Can Wynn Resorts Buck The China Bears?
The four US traded Macau Casino operators: Wynn Resorts(WYNN), Las Vegas Sands(LVS), MGM Resorts(MGM) and Melco Crown Entertainment(MPEL) have rallied sharply in the last two weeks as shorts were squeezed across a range of China related stocks. Macau casino betting peaked in Spring 2014 and has been sliding ever since. These companies have seen their share prices decimated by 50%-70% over the last year as a President Xi Jinping’s corruption crackdown and slowing economic growth have seen gross gaming revenue fall 33% year over year as of September 2015.
As of Q2 2015 Wynn Resorts receives 60% of its revenue from Macau, a number that could rise as high as 75% when Wynn Palace opens in March 2016. The stock price traded down to a low near $51 per share in late August as a swirl of negative sentiment surrounded China stocks and Wynn Macau junket operators were the victims of a $13 million employee orchestrated embezzlement scam. Junkets in Macau are an element of the shadow banking system, lending billions of Dollars worth of credit to VIP gamblers that are Wynn’s bread and butter.
The embezzlement scandal only focused more attention on the shadowy world of Macau money laundering and currency smuggling. It has become clear that the former Portuguese colony is now being used by China’s top businessmen and communist party members to get Yuan converted to other currencies and out of China permanently. This presents Macau operators with a huge challenge of abruptly changing business models from catering to (corrupt) Chinese VIPs to now focusing on the ‘regular’ middle class gamblers.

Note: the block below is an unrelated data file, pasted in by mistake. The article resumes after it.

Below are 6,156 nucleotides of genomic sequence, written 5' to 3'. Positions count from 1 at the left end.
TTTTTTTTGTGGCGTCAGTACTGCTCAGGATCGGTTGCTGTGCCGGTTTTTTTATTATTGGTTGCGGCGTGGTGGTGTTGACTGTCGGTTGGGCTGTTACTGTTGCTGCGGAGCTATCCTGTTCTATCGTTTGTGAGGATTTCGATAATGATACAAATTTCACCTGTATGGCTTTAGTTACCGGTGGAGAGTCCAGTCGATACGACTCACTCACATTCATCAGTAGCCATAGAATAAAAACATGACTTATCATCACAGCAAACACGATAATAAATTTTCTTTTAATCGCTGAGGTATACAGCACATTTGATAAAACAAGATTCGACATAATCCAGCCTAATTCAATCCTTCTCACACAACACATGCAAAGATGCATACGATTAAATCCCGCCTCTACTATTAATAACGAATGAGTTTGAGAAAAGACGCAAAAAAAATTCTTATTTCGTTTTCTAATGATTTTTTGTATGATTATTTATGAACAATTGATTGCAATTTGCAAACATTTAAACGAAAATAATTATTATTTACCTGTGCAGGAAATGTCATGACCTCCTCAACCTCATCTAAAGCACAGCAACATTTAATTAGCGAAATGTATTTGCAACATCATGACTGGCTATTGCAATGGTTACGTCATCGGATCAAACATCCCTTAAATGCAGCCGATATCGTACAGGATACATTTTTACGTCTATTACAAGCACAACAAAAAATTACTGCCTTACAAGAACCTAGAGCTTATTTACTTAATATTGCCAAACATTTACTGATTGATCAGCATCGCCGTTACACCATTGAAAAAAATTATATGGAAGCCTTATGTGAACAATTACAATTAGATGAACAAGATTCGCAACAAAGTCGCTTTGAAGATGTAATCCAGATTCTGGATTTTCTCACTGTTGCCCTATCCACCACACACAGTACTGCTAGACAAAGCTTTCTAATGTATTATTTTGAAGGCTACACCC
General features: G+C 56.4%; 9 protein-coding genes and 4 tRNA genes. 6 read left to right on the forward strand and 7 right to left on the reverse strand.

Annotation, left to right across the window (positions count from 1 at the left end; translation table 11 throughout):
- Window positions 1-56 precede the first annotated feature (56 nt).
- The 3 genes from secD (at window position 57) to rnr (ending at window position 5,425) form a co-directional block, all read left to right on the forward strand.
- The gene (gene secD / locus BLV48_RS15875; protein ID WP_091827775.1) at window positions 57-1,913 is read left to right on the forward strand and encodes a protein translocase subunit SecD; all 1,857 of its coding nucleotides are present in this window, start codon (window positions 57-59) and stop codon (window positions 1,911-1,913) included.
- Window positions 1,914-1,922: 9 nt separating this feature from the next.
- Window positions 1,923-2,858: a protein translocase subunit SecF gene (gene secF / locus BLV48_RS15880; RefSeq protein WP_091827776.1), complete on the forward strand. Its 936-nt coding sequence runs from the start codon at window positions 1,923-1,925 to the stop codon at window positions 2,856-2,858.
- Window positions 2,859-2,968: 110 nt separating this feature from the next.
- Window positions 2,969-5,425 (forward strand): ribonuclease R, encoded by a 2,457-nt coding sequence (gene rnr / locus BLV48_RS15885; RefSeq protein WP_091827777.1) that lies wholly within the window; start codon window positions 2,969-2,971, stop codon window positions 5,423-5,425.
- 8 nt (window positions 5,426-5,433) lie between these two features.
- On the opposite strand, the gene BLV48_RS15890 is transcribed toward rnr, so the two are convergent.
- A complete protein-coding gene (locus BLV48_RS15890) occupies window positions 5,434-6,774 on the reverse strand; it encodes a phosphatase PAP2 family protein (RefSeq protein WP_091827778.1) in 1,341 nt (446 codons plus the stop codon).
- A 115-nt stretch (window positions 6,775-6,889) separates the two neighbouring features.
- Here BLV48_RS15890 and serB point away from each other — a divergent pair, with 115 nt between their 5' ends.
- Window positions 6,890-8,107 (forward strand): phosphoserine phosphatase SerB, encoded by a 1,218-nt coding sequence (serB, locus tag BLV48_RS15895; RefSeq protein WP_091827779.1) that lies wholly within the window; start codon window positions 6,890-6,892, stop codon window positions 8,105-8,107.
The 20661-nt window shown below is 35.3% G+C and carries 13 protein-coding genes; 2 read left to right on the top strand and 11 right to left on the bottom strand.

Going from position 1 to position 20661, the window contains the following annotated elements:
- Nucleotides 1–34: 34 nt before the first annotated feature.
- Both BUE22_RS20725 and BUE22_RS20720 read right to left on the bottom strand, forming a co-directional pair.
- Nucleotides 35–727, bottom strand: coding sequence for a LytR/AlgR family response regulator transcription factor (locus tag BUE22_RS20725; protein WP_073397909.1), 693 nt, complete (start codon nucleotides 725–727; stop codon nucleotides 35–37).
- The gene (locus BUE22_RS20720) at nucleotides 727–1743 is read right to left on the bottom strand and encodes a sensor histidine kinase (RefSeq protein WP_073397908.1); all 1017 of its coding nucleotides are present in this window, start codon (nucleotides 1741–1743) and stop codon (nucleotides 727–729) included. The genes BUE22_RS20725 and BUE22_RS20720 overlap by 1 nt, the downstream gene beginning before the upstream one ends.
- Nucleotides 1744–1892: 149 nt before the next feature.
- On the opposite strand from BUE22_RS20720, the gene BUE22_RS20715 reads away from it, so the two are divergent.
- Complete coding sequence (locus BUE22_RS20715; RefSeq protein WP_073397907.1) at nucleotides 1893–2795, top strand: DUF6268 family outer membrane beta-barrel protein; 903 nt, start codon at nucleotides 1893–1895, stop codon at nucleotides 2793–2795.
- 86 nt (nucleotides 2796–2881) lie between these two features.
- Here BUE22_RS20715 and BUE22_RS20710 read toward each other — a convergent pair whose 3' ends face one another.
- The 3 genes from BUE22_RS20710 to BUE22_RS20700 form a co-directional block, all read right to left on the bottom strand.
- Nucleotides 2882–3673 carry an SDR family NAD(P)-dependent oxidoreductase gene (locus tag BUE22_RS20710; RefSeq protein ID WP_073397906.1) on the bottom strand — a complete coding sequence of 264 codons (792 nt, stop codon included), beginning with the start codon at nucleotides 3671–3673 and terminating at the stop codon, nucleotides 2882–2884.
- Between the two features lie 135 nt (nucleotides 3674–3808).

Las Vegas Sands is best poised to weather this storm as the company nearly single handedly built the Cotai strip and operates thousands of hotel rooms there already. Wynn has no Cotai presence at the moment, as the Wynn Macau complex is on the Macau peninsula several miles away from Cotai. This however is what offers Wynn the most growth potential, Wynn Palace’s 1,700 rooms will finally earn them a piece of the mass market Vegas style Cotai strip district. Wynn and MGM are the only remaining licensed US operators without a property there, both already having built enormously profitable casinos in the dense populated city peninsula.
Wynn’s $7.7 billion market cap makes it the smallest player in the space by far. It is also extremely leveraged with an 8 times debt to equity ratio while Melco and Las Vegas Sands have Debt to Equity ratios of 1x. These factors make the stock very volatile, but offer a small base to work from which means EBITDA could nearly double as soon as the doors open at Wynn Palace. Forward valuations for 2016 have dropped precipitously along with share prices, with Enterprise Value/EBITDA at 7.25x for Wynn, 10x for LVS and 10x for Melco Crown. I assume the massive leverage Wynn employs discounts the valuation.
The tail risk for all of these companies, beyond the Chinese macro situation, is their USD functional parent companies all have massive inherent currency exposure. The declines that hit the sector in late September started just after the PBOC devalued the Yuan. If there is more Yuan devaluation to come, these casino operators could face insurmountable headwinds as the government finally pulls the rug out from under them. Las Vegas Sands’ earnings report will tell us everything we need to know about Q3 Macau performance and they are the first to report from the sector, coming out next week.